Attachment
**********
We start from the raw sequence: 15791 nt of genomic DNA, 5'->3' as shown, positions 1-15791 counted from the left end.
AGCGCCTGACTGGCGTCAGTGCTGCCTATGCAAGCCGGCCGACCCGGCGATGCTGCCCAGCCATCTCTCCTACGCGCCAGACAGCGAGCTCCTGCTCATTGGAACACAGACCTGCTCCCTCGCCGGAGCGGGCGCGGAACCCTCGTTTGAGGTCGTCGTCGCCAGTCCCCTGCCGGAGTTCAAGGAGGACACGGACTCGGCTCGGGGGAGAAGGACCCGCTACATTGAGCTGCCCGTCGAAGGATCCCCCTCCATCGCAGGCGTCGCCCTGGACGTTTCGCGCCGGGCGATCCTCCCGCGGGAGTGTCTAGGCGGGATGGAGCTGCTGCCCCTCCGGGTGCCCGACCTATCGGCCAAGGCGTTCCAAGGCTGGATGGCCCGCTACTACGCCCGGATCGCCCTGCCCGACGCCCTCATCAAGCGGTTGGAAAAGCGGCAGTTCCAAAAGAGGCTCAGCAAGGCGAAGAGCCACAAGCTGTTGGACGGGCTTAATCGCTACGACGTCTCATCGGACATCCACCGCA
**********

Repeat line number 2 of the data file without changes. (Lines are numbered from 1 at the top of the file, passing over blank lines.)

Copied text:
AGCGCCTGACTGGCGTCAGTGCTGCCTATGCAAGCCGGCCGACCCGGCGATGCTGCCCAGCCATCTCTCCTACGCGCCAGACAGCGAGCTCCTGCTCATTGGAACACAGACCTGCTCCCTCGCCGGAGCGGGCGCGGAACCCTCGTTTGAGGTCGTCGTCGCCAGTCCCCTGCCGGAGTTCAAGGAGGACACGGACTCGGCTCGGGGGAGAAGGACCCGCTACATTGAGCTGCCCGTCGAAGGATCCCCCTCCATCGCAGGCGTCGCCCTGGACGTTTCGCGCCGGGCGATCCTCCCGCGGGAGTGTCTAGGCGGGATGGAGCTGCTGCCCCTCCGGGTGCCCGACCTATCGGCCAAGGCGTTCCAAGGCTGGATGGCCCGCTACTACGCCCGGATCGCCCTGCCCGACGCCCTCATCAAGCGGTTGGAAAAGCGGCAGTTCCAAAAGAGGCTCAGCAAGGCGAAGAGCCACAAGCTGTTGGACGGGCTTAATCGCTACGACGTCTCATCGGACATCCACCGCA